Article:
The fibre from the Nettle plant has been used as clothing in many cultures. In Nepal, the Himalayan giant nettle was processed and used for both fine clothing and for sailcloth. The fibre from the inner part of the plant was removed. The bark is stripped and can be used for basketry. To soften the fibre, the inner bark was simmered overnight in a solution of water and wood ash. The fibre is then beaten and rubbed with oil to make it easier to separate and tease for spinning. The fibre is dried in the sun and handspun with a hand spindle.
http://resurgence.gn.apc.org/articles/dunsmore.htm

Nettle Cultivation
An exploratory study was done by FAIR-CT98 to reintroduce the cultivation of stinging nettle Urtica Dioica. The nettles are planted on trial fields of 10 hectares and the fibres will be spun into yarn and woven into fabrics to determine different applications.

Grado Zero Espace is researching the use of nettle as an environmentally friendly alternative textile. Nettle yarn was used in WW1 and WW2 as a substitute for cotton yarns. Stinging nettle has a hollow core making it a natural insulation. For warmer winter garments the yarn is spun with less twist so the hollow fibre can remain open. For summer wear the fibres are more tightly twisted, reducing the insulation . Nettles were also used as a natural dye. The leaves produce a green and the roots were boiled with salt or alum to yield a yellow dye.

Barhka Textiles
Village women knit wild nettle yarn into scarves.

The Wild Swan
“Look at the nettle that I hold in my hand! Around the cave where you are sleeping grow many of them; only those nettles, or the ones found in churchyards may you use. You must pick them, even though they blister and burn your hands; then you must stamp on them with your bare feet until they become like flax. And from that you must twine thread with which to knit eleven shirts with long sleeves. If you cast one of these shirts over each of the eleven swans, the spell will be broken…”
Hans Christian Anderson

Spinning Nettles – You Tube

From Sting to Spin

Gillian Edom writes about the historic use of nettles.

Exotic Yarns
Salish Blankets
Wooly Dogs
Spider Silk
Ramie
Norse Yarn

Yarn Spinning Books

The Practical Spinner’s Guide – Cotton, Flax, Hemp (Practical Spinner’s Guides)

Hand Spun: New Spins on Traditional Techniques

The Fleece & Fiber Sourcebook: More Than 200 Fibers, from Animal to Spun Yarn

linen weaving: aa022002

I love linen. Here are a few photos of some fabulous linen towels that were recently sent to me by Maureen.

vintage linen towel
Linen Sauna Towel
Woven by an elderly Swedish woman.

linen towel

Grace’s Towel – Linen Sampler

Woven by Grace Tonseth, a 14 year-old girl living and being homeschooled on a farm in eastern Washington. She also raises sheep, sheers them, cards, spins and weaves the wool and sews her own clothes!

More about Linen

Flax and Linen
Linen Yarns
Twill Tabby Towels
Hemp Towels
Towel Weaving Patterns
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Linen Weaving Books

Linen from flax seed to woven cloth
Learn about flax cultivation, processing and spinning, natural and synthetic dyeing, and weaving and finishing linen cloth.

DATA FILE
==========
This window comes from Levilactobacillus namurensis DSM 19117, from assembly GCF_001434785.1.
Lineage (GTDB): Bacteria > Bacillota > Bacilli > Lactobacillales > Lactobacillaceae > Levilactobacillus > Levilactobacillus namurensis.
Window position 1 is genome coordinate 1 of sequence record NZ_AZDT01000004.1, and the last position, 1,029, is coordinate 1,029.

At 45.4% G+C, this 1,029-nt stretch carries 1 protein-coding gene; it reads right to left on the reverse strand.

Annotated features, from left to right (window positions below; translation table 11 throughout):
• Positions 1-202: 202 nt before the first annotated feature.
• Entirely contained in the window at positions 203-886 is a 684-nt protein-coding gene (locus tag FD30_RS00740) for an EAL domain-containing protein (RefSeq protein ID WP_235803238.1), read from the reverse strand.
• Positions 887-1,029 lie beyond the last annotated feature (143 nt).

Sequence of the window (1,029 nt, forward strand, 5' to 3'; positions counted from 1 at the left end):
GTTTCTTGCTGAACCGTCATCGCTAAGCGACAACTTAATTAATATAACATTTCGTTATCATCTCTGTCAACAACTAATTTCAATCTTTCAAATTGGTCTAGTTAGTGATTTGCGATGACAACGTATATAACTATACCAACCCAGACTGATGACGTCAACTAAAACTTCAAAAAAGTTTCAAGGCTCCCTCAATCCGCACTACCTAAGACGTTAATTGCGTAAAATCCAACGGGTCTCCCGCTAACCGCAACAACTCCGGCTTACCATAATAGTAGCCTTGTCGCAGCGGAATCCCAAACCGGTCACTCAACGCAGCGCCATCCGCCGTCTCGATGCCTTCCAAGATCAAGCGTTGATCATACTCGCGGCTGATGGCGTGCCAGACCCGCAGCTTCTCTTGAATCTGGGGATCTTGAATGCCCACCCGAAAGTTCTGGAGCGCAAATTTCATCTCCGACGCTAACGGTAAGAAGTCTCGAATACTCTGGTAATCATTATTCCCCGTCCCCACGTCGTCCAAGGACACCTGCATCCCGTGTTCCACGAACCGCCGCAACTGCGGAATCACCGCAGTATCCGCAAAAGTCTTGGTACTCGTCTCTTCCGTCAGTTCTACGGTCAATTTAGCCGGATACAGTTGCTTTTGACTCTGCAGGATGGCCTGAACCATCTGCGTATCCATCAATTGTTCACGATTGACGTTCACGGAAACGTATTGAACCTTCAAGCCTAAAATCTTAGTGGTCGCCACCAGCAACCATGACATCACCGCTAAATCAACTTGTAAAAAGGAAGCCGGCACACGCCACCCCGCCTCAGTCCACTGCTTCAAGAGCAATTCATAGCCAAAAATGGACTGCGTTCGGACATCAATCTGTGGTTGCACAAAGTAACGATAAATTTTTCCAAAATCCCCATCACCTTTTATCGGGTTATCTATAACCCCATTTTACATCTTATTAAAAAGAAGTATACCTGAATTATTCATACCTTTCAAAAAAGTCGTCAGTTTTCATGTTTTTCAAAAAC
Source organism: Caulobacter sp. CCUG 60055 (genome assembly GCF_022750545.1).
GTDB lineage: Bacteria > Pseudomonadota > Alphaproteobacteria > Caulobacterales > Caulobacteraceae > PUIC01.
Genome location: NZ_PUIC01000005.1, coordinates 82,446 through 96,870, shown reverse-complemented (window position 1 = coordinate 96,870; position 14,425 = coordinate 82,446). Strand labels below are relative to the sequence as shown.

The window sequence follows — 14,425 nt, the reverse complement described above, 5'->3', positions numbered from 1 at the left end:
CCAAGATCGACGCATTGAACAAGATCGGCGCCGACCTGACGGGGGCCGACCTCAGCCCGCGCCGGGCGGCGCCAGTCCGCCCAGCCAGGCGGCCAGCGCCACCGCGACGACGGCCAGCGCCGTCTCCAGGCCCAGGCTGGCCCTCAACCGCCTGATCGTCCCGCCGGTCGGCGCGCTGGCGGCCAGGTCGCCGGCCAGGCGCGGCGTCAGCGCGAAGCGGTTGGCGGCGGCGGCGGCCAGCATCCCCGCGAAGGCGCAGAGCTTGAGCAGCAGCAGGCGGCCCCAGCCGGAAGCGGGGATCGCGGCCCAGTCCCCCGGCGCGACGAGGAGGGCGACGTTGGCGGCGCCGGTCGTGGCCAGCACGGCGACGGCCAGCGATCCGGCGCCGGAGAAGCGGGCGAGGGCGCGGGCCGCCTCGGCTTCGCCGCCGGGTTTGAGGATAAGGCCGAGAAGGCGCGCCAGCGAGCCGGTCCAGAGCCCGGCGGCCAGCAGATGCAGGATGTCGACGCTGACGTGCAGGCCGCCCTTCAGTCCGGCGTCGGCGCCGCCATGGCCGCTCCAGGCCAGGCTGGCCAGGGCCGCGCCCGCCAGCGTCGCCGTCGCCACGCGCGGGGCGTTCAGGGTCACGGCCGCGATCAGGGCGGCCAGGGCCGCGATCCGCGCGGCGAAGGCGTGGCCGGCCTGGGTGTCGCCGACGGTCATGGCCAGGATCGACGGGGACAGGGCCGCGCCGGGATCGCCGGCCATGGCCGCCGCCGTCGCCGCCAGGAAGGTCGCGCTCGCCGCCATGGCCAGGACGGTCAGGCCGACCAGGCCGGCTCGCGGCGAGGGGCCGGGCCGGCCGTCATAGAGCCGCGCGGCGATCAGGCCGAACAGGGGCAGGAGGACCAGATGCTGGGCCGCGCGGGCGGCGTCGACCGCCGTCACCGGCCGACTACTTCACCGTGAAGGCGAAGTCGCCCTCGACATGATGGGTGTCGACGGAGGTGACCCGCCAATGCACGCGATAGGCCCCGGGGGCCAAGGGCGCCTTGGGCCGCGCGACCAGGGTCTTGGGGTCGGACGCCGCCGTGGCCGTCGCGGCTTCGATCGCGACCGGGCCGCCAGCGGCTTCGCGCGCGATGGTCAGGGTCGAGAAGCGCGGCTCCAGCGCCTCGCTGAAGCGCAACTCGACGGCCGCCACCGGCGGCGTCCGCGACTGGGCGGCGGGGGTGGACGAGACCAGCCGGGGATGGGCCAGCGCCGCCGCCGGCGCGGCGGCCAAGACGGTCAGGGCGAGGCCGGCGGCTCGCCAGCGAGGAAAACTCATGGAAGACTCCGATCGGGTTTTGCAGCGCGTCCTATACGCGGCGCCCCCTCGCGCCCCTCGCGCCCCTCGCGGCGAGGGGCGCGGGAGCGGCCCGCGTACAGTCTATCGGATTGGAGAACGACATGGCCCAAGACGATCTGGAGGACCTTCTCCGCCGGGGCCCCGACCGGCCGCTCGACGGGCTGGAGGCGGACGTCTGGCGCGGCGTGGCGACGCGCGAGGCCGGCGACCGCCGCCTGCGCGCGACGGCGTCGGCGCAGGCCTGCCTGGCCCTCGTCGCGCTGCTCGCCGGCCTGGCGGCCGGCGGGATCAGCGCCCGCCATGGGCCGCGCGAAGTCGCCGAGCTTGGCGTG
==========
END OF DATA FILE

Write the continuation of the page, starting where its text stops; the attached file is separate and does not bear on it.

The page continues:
UK: Linen from flax seed..

How to weave linens
UK: How to Weave Linens

Reflections From A Flaxen Past : For Love of Lithuanian Weaving
Flax tools and faces from archival photographs; textile images and patterns.
UK: Reflections from a Flaxen Past

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Peat moss: aa072104h

While I was attending the Dyers Week workshop in Finland, I learned about the use of peat to create new and interesting yarns. Peat moss is gathered and carded with wool, and spun into yarn that can be woven or knitted into garments. Peat can also be made into paper or used in feltmaking with wool. Although the cottongrass or peat plant has white wool-bearing heads, that isn’t what is used for the peat yarn, Rather it is the peat moss on the ground that is found between the soil and the roots of the plant. Eriophorum vaginatum grows, dies and sinks into the marsh. After many thousands of years the peat industry has gone into the marsh to dig up the peat moss. From the moss, the fibres that the peat industry doesn’t need is made into the yarn. The peat yarn is a by-product of the peat industry.

Some of these links are in Finnish or Swedish:
If you are using the Chrome browser, you can change the Settings to translate the pages to English.

Sheathed Cottonsedge, Eriophorum vaginatum
A good description of the peat plant.

Swedish Peat Producers Association
Peat mosses fibre length is about 5 – 20 cm, is fairly soft and can be blended with wool. Because peat has a hollow structure it is twice as warm as wool. Peat is absorbent, light and comfortable and is considered to have antiseptic qualities.

Unfortunately, these businesses listed are no longer in business or have been purchased by someone else. I do not have further contact information for them at this time. If I find peat moss fabric suppliers again, I will update this page.
Kultaturve – Eriotex
Kultaturve is the only producer in the world of materials and garments made from ERIOTEX® natural peat fibre yarn.

peat yarn

peat fabric

peat yarn

peat415.jpg, 29351 bytes
peat416.jpg, 29111 bytes

These links are in Finnish:
If you are using the Chrome browser, you can change the Settings to translate the pages to English.

Fungi Dyes

Mushroom Dye Workshop
Mushroom Dye Recipes
Natural Dye Workshop
Print Making
Papermaking
Peat Textiles

Fungi Dye Books

Let’s try mushrooms for color
The first fungi dye book by Miriam Rice.
UK: Lets Try Mushrooms for Color

Mushrooms for Dyes, Paper, Pigments, Myco Stix
UK: Mushrooms for Dyes, Paper, Pigments

Mushrooms for Color
Fungi dyeing by Miriam Rice.
UK: Mushrooms for Color
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Ashford Kiwi-3 Spinning Wheel - Folding Treadle / Natural Finish - FREE Shipping